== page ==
Free and food. Two words that appeal to any geezer.
Free means no need to dip into the retirement fund so we can preserve our pennies for another day at the casino. Food means getting the vitamins, minerals, and antioxidants needed to make our bodies fortresses against evil germanic invaders.
Fortunately, there’s a place that combines free and food in a neat and convenient package that appeals to senior citizens throughout the land. And that place is Costco.
Sure Costco sell stuff. Their steel metal shelving, climbing like skyscrapers to the ceiling, are piled high with pallets holding jumbo packages of goods we need to fill our garages in preparation for a siege, possibly by a band of armed and dangerous marauding goats.
But in between the product shelves are rolling carts with microwaves that, during the middle hours of the day, and especially on weekends, dispense free samples of the foodstuffs that Costco sells.
Your frugal geezer decided to report on this free food opportunity. I began by grabbing a cart large enough to hold a family of four and steering it to the food stations near the front of the store.
Here I found what I will call appetizers. First, there was beef jerky in three different flavors, each available in its own white serving cup. Since Geezerbill still has his own teeth, I was able to sample the regular, teriyaki, and hot and spicy versions. My favorite was the teriyaki so I decided to drop a package in my cart.
The mixed nut appetizer also required seniors with good chewing power. The woman server, in her black shirt, red apron, and white hair net pointed out how the nuts would be perfect for those distant relatives that show up during the holidays wanting to eat you out of house and home, so I picked up a jar.
A few aisles down, the appetizer course concluded with three crispy white cheddar popcorn chips which looked like white tortilla chips but tasted like popcorn. “What a clever idea,” I thought, and put a bag in my cart.
Before reaching the freezer aisles I was able to cleanse my pallet. One station offered healthy juice with a green colored kale and ginger drink. Not having succumbed to the current kale fad, I declined. The next offering for the healthy senior was orange juice with added fiber. Having had my flax seed with breakfast, I declined that healthy offering and found a third drink choice, mango nectar, with full complement of sugar. It tasted appropriately sweet so I grabbed a gallon jug for my cart.
Having arrived at the meat freezers, I was ready for what I will call “the main course.” The previous snacks were fine, but it’s the meat aisle freebies that can provide a senior with his or her daily nutritional requirements.
First up, was a simple half meatball with teriyaki sauce in a white serving cup, complete with toothpick for popping into your mouth. It was tasty but not filling so I pushed my cart around the freezer case, and picked up a second helping, thus eating a complete meatball. Thinking the sauce might also be tasty on steak, I put a bottle in my cart.
Next, I was offered a cupful of pulled pork. A simple treat, I ate it and savored the barbeque flavoring.
At the other end of the aisle was a more complete treat – low sodium ham and turkey made into a thin sandwich on chia bread. I thought Chias were pets sold at Christmas, but apparently it is now also a thin, pita-like bread. The low sodium variety of meat was offered because Costco knows geezers eat too much salt. I rewarded their thoughtfulness by putting a double package of the meat in my cart.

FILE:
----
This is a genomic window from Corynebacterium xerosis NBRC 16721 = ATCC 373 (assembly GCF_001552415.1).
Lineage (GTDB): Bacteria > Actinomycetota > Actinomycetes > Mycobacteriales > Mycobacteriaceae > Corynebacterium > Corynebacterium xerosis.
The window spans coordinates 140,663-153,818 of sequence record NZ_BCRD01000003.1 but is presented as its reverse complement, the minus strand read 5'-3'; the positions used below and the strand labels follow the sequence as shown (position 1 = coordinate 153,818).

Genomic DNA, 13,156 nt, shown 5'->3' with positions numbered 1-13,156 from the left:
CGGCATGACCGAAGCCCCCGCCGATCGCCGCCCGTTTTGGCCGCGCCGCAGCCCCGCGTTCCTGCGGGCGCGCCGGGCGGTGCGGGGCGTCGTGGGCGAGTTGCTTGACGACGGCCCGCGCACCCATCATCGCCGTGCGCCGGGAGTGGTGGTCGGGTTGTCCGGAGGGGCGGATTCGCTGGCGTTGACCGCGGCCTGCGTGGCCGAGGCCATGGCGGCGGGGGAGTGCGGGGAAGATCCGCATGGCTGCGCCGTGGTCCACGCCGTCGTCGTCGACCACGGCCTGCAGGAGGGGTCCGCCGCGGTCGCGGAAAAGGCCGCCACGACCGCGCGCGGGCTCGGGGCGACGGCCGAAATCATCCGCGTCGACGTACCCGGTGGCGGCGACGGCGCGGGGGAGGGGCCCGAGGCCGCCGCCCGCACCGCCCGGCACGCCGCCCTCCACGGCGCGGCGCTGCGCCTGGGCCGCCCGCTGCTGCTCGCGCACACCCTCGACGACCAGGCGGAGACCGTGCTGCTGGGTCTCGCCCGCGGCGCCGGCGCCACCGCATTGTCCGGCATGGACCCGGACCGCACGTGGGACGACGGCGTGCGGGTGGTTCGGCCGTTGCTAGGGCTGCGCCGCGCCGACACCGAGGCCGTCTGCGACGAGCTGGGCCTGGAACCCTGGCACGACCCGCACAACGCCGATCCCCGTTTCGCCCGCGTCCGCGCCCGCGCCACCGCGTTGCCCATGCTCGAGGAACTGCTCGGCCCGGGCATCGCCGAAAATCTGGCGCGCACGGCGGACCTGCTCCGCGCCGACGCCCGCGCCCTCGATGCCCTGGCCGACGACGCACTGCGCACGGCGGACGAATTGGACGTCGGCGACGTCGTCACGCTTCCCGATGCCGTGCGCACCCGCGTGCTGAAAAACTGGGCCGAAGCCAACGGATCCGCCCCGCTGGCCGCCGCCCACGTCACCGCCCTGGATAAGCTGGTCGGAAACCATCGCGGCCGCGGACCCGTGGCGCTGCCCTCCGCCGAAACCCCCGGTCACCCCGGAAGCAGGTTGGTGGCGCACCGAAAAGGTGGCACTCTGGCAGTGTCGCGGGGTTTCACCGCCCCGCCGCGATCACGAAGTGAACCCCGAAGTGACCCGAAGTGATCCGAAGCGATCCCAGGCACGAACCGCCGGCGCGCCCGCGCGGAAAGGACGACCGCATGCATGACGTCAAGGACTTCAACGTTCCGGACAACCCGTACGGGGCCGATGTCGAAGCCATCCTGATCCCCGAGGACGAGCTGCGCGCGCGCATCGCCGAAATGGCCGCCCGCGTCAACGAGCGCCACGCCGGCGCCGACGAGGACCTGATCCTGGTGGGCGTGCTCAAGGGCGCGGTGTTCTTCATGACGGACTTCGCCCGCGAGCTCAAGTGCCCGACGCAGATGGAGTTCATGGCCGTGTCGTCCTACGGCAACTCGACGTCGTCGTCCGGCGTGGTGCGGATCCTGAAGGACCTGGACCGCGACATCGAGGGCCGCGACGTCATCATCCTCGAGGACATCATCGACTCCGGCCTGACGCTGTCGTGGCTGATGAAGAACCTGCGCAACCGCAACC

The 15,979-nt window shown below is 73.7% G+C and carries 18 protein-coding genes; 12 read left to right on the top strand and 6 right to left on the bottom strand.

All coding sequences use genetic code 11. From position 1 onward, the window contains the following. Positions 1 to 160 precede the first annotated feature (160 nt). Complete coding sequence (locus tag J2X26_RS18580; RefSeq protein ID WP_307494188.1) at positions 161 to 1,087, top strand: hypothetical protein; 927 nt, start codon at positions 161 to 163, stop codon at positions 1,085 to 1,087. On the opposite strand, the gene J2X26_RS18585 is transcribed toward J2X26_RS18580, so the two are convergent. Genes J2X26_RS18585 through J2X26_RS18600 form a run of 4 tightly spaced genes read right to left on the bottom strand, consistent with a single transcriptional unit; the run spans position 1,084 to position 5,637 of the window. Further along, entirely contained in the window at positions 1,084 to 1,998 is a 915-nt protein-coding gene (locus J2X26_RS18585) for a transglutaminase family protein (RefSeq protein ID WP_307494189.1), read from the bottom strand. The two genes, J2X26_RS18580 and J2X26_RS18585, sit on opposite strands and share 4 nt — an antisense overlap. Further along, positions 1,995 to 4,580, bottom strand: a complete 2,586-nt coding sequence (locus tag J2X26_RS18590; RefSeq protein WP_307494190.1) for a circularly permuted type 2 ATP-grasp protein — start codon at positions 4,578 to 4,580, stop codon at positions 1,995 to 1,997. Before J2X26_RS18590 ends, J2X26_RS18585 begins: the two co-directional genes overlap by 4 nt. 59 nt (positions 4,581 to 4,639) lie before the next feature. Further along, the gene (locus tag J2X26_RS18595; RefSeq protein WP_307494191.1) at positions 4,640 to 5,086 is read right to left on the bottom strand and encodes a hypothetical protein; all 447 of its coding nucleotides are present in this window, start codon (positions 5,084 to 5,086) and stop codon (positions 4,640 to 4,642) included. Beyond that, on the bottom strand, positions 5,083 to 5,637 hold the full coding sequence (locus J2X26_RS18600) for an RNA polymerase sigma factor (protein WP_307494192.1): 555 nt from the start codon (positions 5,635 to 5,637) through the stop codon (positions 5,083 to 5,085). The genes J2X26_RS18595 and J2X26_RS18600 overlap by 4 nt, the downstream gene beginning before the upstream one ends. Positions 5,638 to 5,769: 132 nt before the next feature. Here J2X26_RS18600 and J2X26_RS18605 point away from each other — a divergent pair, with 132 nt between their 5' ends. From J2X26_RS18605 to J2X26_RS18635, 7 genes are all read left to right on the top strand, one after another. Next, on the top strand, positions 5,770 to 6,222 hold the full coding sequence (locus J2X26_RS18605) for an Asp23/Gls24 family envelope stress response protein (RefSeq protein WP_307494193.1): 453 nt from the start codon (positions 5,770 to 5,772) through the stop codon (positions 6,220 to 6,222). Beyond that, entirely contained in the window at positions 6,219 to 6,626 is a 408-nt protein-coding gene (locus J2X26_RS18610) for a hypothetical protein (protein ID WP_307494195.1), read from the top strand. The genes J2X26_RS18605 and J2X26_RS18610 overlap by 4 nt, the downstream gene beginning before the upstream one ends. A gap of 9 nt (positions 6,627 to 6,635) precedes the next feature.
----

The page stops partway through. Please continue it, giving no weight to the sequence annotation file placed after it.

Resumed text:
Next row over was also a free treat with the senior citizen in mind – vegetable and turkey lasagna. “One third the calories of regular lasagna,” the server proudly stated. The lasagna was so hot she served it in a double paper wrapping with a white plastic spork. Being too hot to handle, I put the sample in my cart and headed for a nearby aisle where I could let it cool on a stack of boxed Shiatsu Foot Massagers. While the food cooled, I read the box and learned that using the foot massager would bathe my feet in luxury. After eating the lasagna I put a massager in my cart then went back and found a box of lasagna to buy. I imagined eating the lasagna while my bare feet were being gently kneaded in the massager.
To rest my mouth, a nearby sampling station was offering cambozola. Not only does Costco offer a geezer free lunch, but they also provide an opportunity to learn about food from around the world. Apparently, this was an imported German cheese that combined bleu and brie cheeses. It was creamy, but the man was serving only small pieces, so I said, “Wow! That’s really tasty,” and took a second piece. Then the wheel of cambozola cheese joined the other items in my cart.
The smell of frying potstickers attracted me to the Chinese portion of my main course. I toothpicked a half a pork potsticker, then came around for a second half. Unfortunately, a family with three kids edged me out of the last pieces on the tray, so I wasn’t able to complete my potsticker. That left me wanting more, so I dropped a bag of frozen postickers in my cart to take home.
I then noticed that an outside vendor in a large booth, also known as a “road show,” was offering samples of their focaccia breads. Tomato and Mushroom, Spinach and Cheese, and Rustic Olive varieties were available. After sampling them all, I choose to take home the Tomato and Mushroom variety.
Feeling that perhaps I had reached my calorie count for lunch, I decided that dessert would be the perfect ending. And there in front of one of the aisles leading to the front was a chocolate French truffle sample. It was chocolaty, smooth, and sweet – how could I not succumb? I grabbed a box and put it in my cart.
Near the front of the store, I decided to skip the vitamin-enriched gummy bears and go straight to the checkout line. There, I discovered the two words that are the enemy of free food – full cart.